Red Sea & the Gulf of Aden (ROPME)

Global Programme of Action Fact Sheet
Regional Organization for the Protection of the Marine Environment
Sea Area (ROPME) including the Arabian (Persian) Gulf
Sewage treatment plants exist in all member states but rapid population growth is
undermining capacity.
An estimated 750 to 950 million tones of treated and untreated sewage is discharged
annually in the region.
Iran discharges an estimated 150 million cubic metres a day of sewage to the Karun
and Dez rivers.
Kuwait treats, to a high level, 70 per cent of its discharged sewage.
A separate related issue is salt from the area’s desalinization plants making drinking
water from seawater.
One unit of drinking water requires four units of seawater. Discharges from such
plants are evident in many countries. In Kuwait for example, the salinity gradient runs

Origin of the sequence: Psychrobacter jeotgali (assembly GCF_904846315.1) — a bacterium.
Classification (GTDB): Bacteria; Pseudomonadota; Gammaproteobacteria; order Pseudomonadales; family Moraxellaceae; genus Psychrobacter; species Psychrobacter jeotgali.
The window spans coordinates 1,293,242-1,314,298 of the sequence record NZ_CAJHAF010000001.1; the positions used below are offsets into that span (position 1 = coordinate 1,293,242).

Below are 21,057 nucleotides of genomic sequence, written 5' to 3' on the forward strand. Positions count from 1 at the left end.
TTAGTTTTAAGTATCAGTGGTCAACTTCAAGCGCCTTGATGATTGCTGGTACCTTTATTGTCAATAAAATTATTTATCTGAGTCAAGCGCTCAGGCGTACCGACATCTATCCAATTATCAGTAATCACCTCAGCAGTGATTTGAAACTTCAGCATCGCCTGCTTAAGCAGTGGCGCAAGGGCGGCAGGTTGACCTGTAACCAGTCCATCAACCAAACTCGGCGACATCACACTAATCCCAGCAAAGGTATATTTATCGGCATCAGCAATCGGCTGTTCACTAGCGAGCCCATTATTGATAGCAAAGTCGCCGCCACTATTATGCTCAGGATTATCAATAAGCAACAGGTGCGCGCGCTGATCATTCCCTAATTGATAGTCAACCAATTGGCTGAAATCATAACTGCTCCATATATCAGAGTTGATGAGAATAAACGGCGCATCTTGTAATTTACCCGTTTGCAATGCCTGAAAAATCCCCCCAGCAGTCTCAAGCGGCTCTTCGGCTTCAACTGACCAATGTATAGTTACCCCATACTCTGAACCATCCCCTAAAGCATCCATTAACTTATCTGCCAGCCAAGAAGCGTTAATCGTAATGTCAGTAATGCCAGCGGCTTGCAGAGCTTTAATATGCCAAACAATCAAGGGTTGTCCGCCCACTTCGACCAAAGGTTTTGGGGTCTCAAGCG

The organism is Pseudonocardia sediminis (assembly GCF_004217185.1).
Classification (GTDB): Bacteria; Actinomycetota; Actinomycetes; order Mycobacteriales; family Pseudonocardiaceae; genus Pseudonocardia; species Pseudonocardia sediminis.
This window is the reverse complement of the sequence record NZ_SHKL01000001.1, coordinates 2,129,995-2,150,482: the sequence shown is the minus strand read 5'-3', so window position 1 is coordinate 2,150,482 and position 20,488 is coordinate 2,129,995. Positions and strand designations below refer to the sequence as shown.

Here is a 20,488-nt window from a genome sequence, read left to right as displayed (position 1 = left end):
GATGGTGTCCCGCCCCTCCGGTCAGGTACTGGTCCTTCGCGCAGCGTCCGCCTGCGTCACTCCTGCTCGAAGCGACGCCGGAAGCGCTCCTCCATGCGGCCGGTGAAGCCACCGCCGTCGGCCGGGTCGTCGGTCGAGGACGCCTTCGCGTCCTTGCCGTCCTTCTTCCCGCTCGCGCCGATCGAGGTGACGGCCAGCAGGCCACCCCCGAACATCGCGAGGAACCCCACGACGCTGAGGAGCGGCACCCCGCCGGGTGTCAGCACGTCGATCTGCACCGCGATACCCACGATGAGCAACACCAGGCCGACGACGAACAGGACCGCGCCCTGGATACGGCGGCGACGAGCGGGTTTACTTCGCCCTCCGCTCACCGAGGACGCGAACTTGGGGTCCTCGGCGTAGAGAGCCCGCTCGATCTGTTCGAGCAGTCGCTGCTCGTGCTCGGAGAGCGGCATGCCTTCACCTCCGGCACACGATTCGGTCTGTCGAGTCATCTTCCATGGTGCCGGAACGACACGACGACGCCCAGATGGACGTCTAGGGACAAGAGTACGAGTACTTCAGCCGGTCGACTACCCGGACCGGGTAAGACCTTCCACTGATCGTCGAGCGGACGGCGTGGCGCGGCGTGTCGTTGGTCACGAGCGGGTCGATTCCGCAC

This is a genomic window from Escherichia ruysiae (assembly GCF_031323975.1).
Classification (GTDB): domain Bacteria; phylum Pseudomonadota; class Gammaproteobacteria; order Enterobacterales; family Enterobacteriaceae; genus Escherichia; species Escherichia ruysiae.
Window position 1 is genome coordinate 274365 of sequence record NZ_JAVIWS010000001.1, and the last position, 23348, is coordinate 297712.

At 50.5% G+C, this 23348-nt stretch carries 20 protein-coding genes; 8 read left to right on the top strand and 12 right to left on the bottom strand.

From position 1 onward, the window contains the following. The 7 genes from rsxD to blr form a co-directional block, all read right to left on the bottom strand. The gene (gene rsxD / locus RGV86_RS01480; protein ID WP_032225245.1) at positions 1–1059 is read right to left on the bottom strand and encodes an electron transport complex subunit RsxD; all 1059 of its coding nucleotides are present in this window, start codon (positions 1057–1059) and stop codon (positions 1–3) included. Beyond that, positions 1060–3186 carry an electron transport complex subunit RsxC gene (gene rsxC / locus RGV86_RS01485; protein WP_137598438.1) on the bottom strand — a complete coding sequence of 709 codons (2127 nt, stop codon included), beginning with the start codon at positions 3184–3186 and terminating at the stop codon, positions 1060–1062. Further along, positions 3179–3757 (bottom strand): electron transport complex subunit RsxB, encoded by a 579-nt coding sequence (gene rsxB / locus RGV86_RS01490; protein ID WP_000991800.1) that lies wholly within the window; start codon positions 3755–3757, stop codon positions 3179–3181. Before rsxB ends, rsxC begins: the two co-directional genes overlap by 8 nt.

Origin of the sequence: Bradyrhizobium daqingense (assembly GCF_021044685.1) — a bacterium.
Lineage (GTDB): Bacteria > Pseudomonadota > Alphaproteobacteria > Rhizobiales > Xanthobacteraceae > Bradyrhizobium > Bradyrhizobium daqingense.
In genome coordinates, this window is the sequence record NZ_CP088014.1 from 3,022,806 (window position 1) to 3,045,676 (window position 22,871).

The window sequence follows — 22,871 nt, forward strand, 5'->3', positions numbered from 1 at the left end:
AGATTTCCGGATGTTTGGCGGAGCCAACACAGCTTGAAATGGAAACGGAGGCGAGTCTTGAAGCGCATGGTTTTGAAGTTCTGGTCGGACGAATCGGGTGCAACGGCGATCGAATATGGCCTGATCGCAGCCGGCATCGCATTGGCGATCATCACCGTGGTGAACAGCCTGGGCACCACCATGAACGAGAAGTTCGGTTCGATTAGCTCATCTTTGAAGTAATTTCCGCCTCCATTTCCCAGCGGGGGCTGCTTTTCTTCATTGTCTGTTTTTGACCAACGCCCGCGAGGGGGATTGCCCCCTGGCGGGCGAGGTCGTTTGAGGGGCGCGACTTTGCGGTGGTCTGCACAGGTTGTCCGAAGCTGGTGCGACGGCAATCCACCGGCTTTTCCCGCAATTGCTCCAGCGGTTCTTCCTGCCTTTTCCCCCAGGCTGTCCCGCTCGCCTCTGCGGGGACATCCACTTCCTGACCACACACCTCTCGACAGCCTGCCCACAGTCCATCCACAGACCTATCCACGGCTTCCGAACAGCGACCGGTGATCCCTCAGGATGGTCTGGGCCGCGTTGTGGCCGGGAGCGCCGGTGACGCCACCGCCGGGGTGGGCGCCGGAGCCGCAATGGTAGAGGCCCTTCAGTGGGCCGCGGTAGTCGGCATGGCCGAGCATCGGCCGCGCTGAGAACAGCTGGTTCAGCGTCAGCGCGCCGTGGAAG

up to 1.6km from desalination facilities.
Studies indicate low levels in the open sea and slightly increased levels near the coast.
Persistent Organic Pollutants
These are not currently seen as a major issue in this sea area.
Coastal and Marine Litter
This is an increasing problem linked with shipping, rising tourism facilities, oil
platforms and fishing.
Clean up initiatives, for example in Kuwait, have removed more than 3,000 square
metres of fishing nets from reefs. It is estimated that ships generate up to 2.6 kg per
day per person of plastic waste much of which is thrown over board.
Physical Alteration and Destruction of Habitats
This is a major issue for the region driven by “massive development projects in the
coastal areas of most Gulf Cooperation Countries notably Dubai and Bahrain”.
The result is reclamation of tens of square kilometers of land at a time, with the
replacement of entire habitats by large housing developments, hotels, harbours and
industrial plants. In some areas up to 40 per cent of the coast has now been developed.